3. N testified that she encountered defendant in 1988 when she was 14. Sleeping on a couch at a friend's house, she awakened to find defendant looking at her with "a weird smile on his face." Eventually, she and a girlfriend asked him to drive them to their homes. After dropping off the girlfriend, defendant drove N to a different house, took her inside holding her mouth so she couldn't scream, led her to the couch, offered her a beer, then forced her to the bedroom, slapped her to stop her screaming, and raped her. While raping her, defendant said, "[Y]ou know you like it." Then, N testified, defendant dragged her back to the couch and raped her again. When she kept screaming, defendant pulled a sawed-off shotgun from under the couch and aimed it at her head to make her stop. She escaped while defendant was using the restroom.
Before permitting the state to place evidence of these prior assaults before the jury, the trial court required the state to present expert testimony outside the jury's presence to establish that the evidence tended to show defendant's continuing propensity to engage in sexually aberrant behavior. See State v. Treadaway, 116 Ariz. 163, 167, 568 P.2d 1061, 1065 (1977) (requiring expert testimony to establish that prior sexual offenses remote in time or different in nature from the offense charged are relevant to show the continuing sexually aberrant propensities of the accused). To satisfy the Treadaway requirement in this case, the state called Robert Emerick, then director of the Phoenix Memorial Hospital Sexuality and Addiction Program, who expressed the opinion that the acts in question did indeed demonstrate defendant's continuing sexually aberrant propensities. Emerick testified only at the "propensity hearing"; the state did not call him to testify at trial.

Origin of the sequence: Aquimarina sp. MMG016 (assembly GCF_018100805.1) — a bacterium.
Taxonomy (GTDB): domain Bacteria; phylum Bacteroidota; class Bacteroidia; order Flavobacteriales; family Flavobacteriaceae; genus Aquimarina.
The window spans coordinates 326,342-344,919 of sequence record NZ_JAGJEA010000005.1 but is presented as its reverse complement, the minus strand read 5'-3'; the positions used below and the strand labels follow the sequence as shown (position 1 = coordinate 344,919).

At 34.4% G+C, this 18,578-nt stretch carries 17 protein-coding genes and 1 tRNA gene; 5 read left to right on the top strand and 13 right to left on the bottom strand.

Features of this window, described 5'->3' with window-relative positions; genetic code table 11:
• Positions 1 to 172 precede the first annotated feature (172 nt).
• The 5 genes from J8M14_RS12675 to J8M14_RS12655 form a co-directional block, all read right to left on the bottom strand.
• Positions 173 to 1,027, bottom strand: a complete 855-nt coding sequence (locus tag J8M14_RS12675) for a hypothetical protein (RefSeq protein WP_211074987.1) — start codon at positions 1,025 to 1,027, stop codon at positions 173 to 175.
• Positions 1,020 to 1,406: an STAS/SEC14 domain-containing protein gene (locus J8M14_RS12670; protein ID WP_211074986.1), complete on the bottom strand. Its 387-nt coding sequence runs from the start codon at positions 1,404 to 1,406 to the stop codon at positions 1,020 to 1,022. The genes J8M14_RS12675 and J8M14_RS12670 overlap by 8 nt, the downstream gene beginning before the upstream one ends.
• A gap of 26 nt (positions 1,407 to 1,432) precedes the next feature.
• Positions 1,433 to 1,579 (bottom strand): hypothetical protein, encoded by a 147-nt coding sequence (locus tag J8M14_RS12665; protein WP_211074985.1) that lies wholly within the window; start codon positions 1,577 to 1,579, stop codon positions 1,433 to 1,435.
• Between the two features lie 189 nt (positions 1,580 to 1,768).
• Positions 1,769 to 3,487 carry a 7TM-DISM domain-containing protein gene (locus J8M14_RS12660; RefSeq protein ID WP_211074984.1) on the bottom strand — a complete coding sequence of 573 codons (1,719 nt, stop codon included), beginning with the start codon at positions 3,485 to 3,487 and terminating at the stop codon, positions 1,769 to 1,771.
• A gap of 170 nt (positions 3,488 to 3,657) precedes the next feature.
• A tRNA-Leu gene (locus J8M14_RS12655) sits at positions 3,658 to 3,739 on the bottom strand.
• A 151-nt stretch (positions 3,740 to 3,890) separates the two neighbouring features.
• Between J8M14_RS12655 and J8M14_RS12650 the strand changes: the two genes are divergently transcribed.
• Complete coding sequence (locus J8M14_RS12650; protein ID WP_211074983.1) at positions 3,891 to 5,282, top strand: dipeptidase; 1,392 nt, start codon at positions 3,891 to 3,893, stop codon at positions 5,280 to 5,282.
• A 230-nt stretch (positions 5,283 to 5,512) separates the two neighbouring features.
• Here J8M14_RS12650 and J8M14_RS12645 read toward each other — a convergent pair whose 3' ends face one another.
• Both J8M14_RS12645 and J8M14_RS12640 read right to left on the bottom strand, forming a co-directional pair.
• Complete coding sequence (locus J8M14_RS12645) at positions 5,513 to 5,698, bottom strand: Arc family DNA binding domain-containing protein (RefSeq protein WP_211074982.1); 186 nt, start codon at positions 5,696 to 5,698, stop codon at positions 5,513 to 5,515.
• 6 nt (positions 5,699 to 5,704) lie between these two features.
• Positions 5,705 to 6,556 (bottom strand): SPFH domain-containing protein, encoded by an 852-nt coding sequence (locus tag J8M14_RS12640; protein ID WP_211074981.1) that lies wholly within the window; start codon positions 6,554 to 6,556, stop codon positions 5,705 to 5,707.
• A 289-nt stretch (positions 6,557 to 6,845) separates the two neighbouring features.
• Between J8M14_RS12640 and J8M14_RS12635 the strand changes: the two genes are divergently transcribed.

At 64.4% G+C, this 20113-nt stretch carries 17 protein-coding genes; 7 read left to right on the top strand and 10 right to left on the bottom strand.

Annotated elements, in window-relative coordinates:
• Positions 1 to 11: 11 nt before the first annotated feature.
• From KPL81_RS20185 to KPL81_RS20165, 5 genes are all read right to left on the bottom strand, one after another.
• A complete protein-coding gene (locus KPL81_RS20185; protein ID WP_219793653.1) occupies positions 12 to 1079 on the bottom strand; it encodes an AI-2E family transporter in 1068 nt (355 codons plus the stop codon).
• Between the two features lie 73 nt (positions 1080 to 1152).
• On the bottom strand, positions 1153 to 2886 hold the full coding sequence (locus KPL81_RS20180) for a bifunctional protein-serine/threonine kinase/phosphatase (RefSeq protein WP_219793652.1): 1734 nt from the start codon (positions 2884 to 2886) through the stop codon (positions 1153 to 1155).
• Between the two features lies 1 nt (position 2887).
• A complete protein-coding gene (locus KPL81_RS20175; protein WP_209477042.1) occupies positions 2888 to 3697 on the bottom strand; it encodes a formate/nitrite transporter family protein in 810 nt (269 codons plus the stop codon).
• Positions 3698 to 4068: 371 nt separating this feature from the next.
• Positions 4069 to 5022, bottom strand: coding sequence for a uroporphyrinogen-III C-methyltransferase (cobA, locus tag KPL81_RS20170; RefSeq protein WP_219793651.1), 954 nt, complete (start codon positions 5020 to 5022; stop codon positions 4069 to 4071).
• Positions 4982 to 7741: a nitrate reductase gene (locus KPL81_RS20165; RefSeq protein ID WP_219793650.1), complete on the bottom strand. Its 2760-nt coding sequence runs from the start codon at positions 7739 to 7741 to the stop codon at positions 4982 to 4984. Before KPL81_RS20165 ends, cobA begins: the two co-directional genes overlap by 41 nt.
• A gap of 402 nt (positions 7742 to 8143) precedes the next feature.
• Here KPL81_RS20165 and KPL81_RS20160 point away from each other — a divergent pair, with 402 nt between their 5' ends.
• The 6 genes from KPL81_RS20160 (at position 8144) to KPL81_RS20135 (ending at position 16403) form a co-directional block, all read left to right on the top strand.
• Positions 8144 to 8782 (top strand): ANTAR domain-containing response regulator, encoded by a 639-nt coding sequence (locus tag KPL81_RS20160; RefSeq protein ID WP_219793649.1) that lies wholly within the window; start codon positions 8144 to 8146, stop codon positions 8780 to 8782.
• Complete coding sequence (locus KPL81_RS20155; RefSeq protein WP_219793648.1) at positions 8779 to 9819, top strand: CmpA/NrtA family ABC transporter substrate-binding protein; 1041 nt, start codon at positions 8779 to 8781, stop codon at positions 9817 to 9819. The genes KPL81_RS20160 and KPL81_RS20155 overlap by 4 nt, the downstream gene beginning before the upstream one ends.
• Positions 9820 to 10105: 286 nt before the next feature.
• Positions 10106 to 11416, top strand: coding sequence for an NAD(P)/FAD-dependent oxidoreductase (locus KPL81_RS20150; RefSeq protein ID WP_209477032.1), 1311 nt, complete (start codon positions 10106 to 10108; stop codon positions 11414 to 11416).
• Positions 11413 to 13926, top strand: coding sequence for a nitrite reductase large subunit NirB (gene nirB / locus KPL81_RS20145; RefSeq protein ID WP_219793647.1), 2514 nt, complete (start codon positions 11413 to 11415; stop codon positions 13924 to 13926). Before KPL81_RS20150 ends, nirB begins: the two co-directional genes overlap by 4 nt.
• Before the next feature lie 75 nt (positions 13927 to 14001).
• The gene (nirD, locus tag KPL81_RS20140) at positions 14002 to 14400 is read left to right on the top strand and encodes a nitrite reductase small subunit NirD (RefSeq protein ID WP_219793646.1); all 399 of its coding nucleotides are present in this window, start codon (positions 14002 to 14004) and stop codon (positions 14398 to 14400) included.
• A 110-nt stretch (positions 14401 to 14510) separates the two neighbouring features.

This court has recently held that Emerick, who is neither a physician nor a psychologist, is unqualified to provide expert medical testimony on the issue of aberrant sexual propensity. State v. Varela, 178 Ariz. 319, 873 P.2d 657, 660-61 (App. 1993). Defendant, however, did not object to Emerick's testimony on foundational grounds and concedes that the foundational issue was not preserved for appeal.
At the conclusion of the hearing, the trial court found that the evidence in question had cleared the Treadaway hurdle and was relevant under rule 404(b), Arizona Rules of Evidence, to establish both defendant's sexually aberrant propensities and his criminal intent. Later the trial court also ruled that the probative value of the evidence outweighed the risk that it would unfairly prejudice defendant's trial. See Ariz.R.Evid. 403. On that basis, over defendant's objection, the evidence was admitted.